After completion of training, each teacher and educator must obtain a license that will allow him/her to carry out professional activities. A license issued by the state allows a person to legally educate children at the preschool level and indicates that the applicant has the necessary knowledge and skills to fulfill the duties of an Early Childhood Educator with the designation ECE I, II or III, which is confirmed by the completion of the program training, passing internship and passing the test of competency assessment [Saskatchewan, n.d.].
At the same time, P2P indicates that educators can only be held responsible if they receive the necessary and sufficient support, resources and infrastructures. Unfortunately, many state educational bodies raise the expectations and requirements for teachers without sufficient attention or funding the necessary means of support and increase remuneration. Often this leads to the fact that talented young people cannot even enter this sphere, even if they have a desire and love for this profession, and those who are already in it decide to leave the field. Investing in education and rewarding those who work in the field of preschool education is the best strategy for ensuring the anti-crisis stable activity of this sector.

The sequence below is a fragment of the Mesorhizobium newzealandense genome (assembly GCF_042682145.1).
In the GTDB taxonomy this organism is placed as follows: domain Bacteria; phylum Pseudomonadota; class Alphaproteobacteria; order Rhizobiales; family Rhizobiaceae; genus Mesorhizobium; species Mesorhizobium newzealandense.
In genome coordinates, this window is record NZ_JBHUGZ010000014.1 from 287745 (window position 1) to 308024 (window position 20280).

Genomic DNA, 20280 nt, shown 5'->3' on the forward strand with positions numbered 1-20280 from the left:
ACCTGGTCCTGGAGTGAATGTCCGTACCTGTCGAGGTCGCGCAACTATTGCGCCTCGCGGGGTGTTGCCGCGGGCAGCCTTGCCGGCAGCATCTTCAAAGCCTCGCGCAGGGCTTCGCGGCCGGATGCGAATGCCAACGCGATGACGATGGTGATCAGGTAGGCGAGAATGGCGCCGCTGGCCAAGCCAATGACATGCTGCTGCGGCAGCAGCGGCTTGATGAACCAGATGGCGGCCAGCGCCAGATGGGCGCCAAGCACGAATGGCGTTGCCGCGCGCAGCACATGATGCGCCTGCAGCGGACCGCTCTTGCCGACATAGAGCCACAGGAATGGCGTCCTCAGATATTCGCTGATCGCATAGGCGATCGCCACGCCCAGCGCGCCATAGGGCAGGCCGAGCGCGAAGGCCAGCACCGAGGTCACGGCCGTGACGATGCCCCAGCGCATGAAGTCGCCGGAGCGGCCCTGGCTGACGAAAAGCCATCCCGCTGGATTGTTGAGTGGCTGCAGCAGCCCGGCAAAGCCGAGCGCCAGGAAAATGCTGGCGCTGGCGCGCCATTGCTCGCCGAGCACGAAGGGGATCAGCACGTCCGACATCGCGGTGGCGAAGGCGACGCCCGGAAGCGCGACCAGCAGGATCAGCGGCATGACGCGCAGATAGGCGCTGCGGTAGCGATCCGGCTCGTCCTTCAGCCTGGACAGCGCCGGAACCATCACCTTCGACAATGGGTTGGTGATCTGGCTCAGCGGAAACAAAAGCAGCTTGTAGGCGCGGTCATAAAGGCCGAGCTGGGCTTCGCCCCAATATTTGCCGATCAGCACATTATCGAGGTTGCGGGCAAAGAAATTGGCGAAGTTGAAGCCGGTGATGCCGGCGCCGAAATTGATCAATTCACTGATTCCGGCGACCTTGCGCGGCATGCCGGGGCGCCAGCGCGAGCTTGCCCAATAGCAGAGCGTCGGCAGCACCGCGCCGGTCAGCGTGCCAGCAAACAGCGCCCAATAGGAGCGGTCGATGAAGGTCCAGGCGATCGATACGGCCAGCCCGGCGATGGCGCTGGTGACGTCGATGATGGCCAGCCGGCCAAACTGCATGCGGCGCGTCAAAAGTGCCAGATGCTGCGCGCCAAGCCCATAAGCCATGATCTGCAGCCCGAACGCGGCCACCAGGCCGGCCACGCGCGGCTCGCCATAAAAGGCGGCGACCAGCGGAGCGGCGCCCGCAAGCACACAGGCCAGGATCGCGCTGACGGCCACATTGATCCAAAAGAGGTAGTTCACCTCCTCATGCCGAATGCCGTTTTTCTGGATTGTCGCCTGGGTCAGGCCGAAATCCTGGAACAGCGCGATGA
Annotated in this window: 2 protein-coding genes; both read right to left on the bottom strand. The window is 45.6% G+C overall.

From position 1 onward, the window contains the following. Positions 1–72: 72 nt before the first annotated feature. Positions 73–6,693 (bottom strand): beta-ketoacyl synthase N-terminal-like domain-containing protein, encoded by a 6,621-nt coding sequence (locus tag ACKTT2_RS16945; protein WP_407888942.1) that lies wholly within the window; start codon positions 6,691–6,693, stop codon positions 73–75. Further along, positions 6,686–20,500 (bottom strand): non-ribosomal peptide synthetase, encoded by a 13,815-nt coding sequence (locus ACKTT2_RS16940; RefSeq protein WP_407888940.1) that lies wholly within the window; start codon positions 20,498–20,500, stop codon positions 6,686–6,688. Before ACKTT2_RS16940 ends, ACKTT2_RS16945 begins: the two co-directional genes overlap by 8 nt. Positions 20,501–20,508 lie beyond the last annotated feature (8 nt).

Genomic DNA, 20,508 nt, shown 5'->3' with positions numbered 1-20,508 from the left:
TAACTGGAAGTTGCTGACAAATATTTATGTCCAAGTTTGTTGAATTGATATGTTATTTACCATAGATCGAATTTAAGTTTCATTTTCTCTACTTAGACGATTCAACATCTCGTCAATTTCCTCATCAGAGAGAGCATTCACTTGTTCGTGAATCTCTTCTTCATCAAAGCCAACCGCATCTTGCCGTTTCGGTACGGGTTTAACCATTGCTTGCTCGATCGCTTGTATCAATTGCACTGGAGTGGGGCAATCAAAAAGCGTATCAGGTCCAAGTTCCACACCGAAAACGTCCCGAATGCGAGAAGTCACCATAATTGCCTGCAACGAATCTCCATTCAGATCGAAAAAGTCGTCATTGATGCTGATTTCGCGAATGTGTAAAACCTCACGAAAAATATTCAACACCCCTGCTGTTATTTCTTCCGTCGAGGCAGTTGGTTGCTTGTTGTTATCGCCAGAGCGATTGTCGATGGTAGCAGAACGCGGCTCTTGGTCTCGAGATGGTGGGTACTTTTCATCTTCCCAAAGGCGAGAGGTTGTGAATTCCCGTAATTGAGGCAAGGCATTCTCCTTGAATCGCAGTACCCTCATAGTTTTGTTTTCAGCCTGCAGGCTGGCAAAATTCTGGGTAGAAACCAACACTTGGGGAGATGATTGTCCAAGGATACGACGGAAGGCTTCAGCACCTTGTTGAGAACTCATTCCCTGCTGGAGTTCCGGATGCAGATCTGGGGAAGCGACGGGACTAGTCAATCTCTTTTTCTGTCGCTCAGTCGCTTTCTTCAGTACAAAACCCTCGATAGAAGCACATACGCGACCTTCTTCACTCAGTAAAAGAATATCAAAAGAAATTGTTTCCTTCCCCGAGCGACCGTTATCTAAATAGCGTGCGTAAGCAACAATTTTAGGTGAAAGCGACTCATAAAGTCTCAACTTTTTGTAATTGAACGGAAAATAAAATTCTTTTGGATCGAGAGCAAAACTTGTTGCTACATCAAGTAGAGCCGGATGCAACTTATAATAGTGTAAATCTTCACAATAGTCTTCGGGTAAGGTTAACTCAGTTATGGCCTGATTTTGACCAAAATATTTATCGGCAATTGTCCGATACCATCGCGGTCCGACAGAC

The main mission of Power to the Profession is that to receive significant and sustainable public investment that would allow all children to have a high-quality education in early childhood, preschool educators and stakeholders must agree on some clear, fundamental elements of the ecosystem to receive a diverse effective, fair and well-paid profession. In the context of deep social and economic transformations, many risks, and adverse effects on the health and development of children, governments should direct investments to:
— increasing compensation for early childhood caregivers;
— adequate funding of comprehensive scholarships and other support needed by potential and current preschool teachers to obtain and maintain the credentials and state licenses specified in the P2P recommendations;
— securing government funding for training programs that demonstrate compliance with candidate training in professional standards and competencies;